- Slowing the progression of mesothelioma before it advances to later stages
To do that, here are a handful of tips that experts recommend following if you or a loved one works with asbestos and/or has been diagnosed with mesothelioma:
- Know the risk factors and symptoms of mesothelioma: If you or a loved one has been exposed to asbestos at work, at home, or elsewhere, get familiar with the symptoms of mesothelioma, so you know when to seek treatment. Although early-stage symptoms can be generic, they aren’t invisible. If you’re aware of what those symptoms could look like, you could take action to get an earlier screening and/or diagnosis. And that could mean better prognoses and/or more available treatment options.
- Follow through with all prescribed medical treatments: Without treatments, mesothelioma can grow and spread unchecked. Don’t let that happen by putting off medical treatments. Given how aggressive mesothelioma is, taking an aggressive approach with treatment can lead to better outcomes. Depending on the condition, treatment options can include surgery, radiation, and/or chemotherapy.
- Stop smoking: To date, studies have yet to identify smoking as a cause of mesothelioma. Still, smoking does not help mesothelioma patients, and some research suggests that quitting smoking can reduce the risk of lung cancer in those exposed to higher levels of asbestos.
- Know and use your support system: Family, friends, a therapist, and/or a group can offer essential support as you face a new reality with mesothelioma. In fact, this condition can do much more than damage the lungs and cause malignancies; it can also spur devastating psychological trauma, like severe depression. Having a strong support system can help you get through the toughest times while possibly giving you access to new tools and resources for dealing with life’s challenges ahead.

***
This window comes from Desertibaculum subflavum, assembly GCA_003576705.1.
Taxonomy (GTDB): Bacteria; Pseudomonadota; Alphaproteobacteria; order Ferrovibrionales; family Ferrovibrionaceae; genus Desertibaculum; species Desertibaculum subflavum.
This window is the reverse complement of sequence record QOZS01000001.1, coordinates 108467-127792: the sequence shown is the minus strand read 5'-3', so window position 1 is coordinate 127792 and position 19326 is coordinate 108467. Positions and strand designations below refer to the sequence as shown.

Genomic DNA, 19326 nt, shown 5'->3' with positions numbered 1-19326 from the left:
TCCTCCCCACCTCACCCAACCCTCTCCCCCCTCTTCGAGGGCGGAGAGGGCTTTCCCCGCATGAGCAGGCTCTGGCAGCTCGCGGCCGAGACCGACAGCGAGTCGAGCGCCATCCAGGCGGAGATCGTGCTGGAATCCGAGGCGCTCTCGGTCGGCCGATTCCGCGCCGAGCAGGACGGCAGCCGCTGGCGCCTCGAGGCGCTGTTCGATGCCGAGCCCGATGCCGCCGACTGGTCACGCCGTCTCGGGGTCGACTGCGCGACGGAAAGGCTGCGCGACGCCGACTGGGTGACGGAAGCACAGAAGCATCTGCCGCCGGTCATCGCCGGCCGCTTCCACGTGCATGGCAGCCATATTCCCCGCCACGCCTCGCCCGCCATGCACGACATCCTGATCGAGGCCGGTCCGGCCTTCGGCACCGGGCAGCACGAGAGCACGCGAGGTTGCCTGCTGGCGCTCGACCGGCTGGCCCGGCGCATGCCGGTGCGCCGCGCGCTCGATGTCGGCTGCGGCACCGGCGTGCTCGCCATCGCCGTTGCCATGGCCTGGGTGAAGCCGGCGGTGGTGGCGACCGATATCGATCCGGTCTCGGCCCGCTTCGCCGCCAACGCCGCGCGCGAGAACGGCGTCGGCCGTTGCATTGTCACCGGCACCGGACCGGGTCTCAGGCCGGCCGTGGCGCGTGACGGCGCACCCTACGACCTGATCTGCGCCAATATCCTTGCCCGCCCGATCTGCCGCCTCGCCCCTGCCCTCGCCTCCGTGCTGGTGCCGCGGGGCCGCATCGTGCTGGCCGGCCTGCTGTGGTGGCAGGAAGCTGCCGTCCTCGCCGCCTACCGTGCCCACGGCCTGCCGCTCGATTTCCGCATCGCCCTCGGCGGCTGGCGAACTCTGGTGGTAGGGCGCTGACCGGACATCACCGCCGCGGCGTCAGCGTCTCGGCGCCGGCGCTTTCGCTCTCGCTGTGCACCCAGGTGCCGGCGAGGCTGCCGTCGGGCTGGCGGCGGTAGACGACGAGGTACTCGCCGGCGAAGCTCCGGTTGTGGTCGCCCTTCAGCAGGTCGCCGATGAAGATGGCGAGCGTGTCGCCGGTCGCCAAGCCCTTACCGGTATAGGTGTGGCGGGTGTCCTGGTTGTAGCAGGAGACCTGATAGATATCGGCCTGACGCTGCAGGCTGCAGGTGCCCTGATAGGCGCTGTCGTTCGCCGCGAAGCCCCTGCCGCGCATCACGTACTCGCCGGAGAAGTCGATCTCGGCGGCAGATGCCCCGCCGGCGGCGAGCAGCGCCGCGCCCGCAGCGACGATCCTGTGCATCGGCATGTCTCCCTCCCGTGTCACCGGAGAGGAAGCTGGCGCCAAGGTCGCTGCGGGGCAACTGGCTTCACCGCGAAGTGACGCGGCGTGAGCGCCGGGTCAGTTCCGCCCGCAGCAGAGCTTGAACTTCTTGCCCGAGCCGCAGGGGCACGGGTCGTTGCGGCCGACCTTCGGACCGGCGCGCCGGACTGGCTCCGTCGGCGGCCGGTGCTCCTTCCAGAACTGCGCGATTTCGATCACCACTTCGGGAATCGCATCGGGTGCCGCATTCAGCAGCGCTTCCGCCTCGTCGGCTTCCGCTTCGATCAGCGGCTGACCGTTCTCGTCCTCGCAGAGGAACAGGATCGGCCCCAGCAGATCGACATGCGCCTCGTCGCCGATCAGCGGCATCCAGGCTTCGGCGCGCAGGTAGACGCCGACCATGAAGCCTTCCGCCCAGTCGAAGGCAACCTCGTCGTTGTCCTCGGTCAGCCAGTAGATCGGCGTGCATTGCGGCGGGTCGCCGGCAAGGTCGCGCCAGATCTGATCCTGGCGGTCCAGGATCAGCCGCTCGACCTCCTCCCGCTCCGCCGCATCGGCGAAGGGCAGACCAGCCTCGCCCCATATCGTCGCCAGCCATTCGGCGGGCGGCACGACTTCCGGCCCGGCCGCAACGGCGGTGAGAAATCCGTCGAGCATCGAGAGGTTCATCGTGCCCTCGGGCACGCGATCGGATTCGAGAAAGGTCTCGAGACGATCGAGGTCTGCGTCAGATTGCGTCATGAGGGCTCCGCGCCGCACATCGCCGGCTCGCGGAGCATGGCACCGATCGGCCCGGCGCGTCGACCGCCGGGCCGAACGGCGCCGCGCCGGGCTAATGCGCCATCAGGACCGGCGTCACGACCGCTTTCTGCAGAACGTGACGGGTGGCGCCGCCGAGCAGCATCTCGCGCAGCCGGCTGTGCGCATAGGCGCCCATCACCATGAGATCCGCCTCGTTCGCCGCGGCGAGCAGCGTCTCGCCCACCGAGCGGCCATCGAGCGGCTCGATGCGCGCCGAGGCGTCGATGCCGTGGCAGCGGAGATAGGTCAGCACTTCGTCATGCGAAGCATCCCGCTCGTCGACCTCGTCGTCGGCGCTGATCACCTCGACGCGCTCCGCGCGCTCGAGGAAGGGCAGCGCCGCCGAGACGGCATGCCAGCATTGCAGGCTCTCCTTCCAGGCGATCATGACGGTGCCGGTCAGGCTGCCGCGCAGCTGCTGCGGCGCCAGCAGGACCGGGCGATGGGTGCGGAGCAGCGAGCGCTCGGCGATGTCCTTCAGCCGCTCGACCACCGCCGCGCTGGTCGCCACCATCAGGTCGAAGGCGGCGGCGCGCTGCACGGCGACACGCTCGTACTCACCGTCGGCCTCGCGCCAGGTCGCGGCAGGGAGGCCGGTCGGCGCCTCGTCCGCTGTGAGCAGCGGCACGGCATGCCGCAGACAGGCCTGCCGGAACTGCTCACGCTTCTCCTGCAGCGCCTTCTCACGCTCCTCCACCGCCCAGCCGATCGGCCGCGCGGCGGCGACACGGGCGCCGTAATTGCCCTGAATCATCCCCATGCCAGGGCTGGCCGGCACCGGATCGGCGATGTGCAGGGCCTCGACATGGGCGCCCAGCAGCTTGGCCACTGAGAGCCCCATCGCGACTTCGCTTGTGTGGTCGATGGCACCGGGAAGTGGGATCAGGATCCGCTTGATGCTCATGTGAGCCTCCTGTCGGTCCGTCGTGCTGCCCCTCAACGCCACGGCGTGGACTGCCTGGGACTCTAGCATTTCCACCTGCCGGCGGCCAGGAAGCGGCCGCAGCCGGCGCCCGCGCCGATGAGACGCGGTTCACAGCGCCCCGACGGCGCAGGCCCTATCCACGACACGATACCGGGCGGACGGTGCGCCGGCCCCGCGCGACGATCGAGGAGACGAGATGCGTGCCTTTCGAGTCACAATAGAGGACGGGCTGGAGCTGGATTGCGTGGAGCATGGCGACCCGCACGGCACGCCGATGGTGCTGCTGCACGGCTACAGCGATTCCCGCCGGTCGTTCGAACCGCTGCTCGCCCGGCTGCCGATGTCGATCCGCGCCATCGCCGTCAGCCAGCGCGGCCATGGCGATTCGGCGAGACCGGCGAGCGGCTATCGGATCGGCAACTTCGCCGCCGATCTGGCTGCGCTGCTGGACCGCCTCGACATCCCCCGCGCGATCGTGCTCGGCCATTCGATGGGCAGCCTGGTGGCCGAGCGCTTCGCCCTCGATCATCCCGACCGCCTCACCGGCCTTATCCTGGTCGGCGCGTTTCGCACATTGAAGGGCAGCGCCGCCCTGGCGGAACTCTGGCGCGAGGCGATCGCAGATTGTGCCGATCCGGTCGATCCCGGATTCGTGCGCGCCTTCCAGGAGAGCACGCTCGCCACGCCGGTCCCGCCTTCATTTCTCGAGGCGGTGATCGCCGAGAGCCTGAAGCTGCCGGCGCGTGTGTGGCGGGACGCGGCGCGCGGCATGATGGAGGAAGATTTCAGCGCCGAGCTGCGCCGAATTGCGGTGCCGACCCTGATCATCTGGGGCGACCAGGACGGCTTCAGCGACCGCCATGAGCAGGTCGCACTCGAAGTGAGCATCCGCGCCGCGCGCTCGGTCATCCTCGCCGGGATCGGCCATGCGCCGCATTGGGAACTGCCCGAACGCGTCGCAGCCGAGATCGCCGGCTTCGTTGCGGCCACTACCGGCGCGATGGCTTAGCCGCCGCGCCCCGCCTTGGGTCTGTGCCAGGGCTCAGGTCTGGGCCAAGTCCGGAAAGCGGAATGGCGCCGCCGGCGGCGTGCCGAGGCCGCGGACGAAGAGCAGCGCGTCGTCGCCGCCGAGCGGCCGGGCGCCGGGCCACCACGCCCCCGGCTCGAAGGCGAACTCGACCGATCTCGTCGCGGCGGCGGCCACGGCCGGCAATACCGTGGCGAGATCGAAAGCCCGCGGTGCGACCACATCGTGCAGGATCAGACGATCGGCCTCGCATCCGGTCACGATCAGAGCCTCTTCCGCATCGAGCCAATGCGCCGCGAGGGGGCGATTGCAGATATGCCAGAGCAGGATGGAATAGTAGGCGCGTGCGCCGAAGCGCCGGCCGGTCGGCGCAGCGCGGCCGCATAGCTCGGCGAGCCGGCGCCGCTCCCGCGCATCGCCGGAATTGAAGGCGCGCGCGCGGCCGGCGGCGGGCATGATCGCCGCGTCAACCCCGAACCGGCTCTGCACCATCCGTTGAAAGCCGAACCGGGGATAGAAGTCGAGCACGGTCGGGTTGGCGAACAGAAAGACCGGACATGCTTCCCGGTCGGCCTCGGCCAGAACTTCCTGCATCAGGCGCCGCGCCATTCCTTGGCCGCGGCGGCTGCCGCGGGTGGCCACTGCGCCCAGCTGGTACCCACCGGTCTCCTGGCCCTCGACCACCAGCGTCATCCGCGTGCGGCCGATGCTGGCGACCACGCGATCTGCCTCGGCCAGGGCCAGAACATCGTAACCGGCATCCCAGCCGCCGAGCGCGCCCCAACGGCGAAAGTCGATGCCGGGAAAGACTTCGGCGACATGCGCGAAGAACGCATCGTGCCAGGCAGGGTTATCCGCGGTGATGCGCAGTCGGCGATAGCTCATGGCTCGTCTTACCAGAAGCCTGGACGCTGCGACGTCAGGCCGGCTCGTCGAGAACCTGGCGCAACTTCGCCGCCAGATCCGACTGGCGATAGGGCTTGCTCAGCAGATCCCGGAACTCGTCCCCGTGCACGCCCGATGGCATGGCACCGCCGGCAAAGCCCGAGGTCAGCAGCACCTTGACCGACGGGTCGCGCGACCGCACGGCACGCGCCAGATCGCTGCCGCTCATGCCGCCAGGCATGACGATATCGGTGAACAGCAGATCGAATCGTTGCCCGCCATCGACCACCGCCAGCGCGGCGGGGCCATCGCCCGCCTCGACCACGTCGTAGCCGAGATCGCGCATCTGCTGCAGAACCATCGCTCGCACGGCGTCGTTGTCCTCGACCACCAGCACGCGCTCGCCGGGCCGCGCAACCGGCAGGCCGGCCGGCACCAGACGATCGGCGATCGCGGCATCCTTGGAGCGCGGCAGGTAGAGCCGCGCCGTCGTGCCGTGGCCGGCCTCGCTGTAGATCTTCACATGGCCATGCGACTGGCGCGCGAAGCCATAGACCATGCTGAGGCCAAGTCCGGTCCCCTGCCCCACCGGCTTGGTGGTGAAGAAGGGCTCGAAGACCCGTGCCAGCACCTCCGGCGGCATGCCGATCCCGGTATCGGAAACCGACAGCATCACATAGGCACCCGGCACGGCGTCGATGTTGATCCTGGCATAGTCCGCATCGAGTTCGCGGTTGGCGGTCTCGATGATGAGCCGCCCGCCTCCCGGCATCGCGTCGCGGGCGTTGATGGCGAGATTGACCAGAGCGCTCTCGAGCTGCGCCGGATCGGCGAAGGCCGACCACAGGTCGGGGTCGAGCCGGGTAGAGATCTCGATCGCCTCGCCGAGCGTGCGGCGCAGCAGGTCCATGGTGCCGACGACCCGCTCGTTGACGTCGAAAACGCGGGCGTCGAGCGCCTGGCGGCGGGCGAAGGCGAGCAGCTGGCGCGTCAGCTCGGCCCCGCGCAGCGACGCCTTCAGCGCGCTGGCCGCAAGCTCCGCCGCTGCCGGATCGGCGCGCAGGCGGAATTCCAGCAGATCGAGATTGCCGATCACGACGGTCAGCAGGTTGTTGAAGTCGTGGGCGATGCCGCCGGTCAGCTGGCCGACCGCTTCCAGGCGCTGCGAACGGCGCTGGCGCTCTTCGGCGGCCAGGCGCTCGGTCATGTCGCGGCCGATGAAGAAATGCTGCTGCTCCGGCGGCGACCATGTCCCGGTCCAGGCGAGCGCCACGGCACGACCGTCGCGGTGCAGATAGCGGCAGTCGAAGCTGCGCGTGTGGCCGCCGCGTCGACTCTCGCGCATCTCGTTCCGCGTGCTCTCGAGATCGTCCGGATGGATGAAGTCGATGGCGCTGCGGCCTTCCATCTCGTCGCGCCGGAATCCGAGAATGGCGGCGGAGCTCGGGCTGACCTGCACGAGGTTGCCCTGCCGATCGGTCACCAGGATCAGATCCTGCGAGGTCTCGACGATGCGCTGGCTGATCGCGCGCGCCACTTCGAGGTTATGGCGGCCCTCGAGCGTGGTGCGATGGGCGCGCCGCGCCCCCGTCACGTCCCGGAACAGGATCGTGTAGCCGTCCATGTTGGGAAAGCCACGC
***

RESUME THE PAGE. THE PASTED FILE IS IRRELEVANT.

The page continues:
- Consider alternative treatments: The care and interventions prescribed by doctors, surgeons, and other medical professionals may do a lot to treat mesothelioma, but those aren’t the only options out there. You could also pursue “alternative” care in the form of massage therapy, acupuncture, clinical trials, and more. These options may help reduce your symptoms and improve your quality of life.
What to Do After a Mesothelioma Diagnosis
Your world can feel like it’s been turned upside down after you or a loved one has been diagnosed with mesothelioma. As shocking as that can be, you don’t have to (or want to) wait to take action and get help.
And you don’t have to do a whole lot to get professionals in your corner, working to help you get on the road to recovery.
In fact, while your medical team can connect you with specialists who can provide more advanced treatments and medical care, a mesothelioma attorney can share more about the legal options for recovering compensation and seeking justice.
The truth is that mesothelioma is often the result of asbestos exposure that could have been prevented or mitigated if not for some type of negligence, carelessness, or preventable oversight.
By talking to a mesothelioma lawyer, you can get more answers and information about the next steps, how mesothelioma claims work, and what to expect in terms of a settlement. That could be the key to covering essential medical care and securing some form of justice.